The Bureau of Meteorology has forecast the possibility of thunderstorms across Gippsland and parts of the north east ranges this afternoon, sparking a call for vigilance from Victoria's Chief Health Officer, Professor Charles Guest.
And the thunderstorms may be severe in the far eastern ranges.
"People with asthma should always carry their inhaler or reliever," Prof Guest said.
"They should ensure these are always close at hand, in the car, at work, at home, as it isn't always possible to predict changing weather conditions requiring medication.
"People with a history of asthma, hayfever or allergies are at particular risk of asthma symptoms.
"When there is a thunderstorm or severe weather warning in spring or summer, staying indoors with windows closed and in air conditioned areas will reduce exposure to pollen," Prof Guest said.
People experiencing asthma like symptoms for the first time should visit their doctor for advice and if appropriate develop an asthma management plan.
In the case of an acute asthma attack, as always, an ambulance may be needed.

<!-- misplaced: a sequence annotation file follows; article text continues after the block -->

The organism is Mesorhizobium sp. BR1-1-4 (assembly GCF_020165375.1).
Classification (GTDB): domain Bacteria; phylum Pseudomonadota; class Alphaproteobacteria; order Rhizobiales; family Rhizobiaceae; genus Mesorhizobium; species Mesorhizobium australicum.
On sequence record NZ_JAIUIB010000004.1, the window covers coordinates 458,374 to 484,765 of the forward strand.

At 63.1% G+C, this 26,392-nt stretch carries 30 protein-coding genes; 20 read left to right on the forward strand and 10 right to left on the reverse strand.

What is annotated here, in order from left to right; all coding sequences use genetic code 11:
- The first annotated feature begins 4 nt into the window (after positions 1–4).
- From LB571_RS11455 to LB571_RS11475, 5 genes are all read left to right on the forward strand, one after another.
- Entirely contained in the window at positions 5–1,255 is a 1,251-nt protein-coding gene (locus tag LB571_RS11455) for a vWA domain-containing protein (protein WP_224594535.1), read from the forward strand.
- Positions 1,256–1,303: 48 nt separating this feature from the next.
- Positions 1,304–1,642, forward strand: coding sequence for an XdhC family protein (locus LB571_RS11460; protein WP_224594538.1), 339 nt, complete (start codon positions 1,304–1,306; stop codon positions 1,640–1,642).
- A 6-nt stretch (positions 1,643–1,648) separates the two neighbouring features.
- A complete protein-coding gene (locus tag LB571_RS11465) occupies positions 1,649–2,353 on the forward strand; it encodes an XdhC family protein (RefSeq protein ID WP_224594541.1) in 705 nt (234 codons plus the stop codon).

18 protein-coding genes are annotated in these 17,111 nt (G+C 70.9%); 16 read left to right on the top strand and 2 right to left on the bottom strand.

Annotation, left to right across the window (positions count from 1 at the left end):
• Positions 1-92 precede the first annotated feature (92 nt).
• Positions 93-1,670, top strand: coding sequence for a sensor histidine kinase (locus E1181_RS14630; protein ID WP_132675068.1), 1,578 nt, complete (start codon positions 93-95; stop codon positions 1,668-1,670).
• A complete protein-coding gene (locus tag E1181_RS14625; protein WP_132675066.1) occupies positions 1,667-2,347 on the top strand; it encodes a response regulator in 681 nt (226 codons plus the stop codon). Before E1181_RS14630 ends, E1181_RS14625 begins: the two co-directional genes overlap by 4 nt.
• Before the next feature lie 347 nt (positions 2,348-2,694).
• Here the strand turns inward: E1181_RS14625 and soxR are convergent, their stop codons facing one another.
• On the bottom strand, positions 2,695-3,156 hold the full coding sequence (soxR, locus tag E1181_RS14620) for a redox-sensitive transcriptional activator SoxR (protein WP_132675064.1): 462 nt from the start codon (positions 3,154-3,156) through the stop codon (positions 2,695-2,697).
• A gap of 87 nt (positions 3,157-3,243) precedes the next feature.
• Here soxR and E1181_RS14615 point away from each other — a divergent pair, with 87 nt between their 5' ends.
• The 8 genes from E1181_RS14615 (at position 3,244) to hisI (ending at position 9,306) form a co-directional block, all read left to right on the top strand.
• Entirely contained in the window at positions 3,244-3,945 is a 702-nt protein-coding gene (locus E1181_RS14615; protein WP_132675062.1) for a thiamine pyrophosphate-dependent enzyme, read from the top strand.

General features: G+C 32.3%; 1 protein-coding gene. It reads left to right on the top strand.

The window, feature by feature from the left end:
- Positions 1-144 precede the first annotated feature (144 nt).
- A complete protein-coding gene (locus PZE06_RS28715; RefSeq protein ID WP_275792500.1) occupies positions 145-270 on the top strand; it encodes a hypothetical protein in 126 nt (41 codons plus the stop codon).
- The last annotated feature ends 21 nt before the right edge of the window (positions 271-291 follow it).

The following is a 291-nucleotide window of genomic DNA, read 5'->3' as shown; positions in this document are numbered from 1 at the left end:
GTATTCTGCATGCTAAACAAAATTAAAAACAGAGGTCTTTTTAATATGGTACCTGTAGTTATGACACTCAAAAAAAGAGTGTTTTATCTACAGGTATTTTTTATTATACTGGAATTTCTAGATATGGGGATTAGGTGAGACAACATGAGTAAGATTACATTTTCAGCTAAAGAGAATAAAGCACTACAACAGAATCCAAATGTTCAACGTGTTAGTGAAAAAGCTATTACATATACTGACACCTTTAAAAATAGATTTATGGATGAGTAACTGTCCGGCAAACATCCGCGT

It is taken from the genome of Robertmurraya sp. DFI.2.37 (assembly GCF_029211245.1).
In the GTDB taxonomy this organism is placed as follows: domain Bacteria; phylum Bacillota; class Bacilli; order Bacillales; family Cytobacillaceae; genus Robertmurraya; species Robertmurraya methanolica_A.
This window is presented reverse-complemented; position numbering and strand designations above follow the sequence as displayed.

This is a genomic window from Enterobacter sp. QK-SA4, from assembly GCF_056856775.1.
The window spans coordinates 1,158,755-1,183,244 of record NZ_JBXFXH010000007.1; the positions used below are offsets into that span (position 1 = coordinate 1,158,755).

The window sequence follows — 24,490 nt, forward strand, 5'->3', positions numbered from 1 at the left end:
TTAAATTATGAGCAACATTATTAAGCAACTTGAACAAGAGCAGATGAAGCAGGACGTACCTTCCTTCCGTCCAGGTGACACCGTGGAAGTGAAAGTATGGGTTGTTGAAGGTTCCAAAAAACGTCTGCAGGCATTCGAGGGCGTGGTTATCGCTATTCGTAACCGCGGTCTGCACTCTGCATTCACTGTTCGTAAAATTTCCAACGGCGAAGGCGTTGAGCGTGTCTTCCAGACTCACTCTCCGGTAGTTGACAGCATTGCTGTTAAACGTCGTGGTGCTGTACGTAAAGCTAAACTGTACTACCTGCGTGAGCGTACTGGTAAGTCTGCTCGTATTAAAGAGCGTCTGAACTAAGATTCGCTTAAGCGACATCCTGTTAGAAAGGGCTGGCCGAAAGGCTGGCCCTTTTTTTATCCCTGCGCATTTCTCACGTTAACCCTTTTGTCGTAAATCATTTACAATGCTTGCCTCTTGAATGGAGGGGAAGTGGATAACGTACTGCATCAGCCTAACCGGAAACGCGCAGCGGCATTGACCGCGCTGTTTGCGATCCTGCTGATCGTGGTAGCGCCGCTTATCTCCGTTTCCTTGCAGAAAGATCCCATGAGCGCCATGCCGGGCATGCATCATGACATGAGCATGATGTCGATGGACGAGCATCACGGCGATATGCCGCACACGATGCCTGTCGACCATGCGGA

An asthma attack can be life threatening.
Anyone experiencing wheezing, chest tightness and difficulty breathing should call 000.
Storms or unstable weather conditions can sometimes trigger an asthma attack or other respiratory conditions.
"Thunderstorms, combined with pollen in the air, can cause an increase in asthma symptoms, hay fever and breathing difficulties," Prof Guest said.
Quick asthma facts*:
- Asthma can usually be controlled with effective clinical care, appropriate medication, and by following a written asthma action plan.
- In 2015, asthma caused the deaths of 421 Australians - down from a peak of 964 in 1989.
- Every asthma death is a tragedy, and people of all ages must continue to take asthma extremely seriously.
- 1 in 10 Australians have asthma -- around 2.3 million.
- It's more common in males aged 0--14, but among those aged 15 and over, asthma is more common in females.
Reviewed 30 November 2016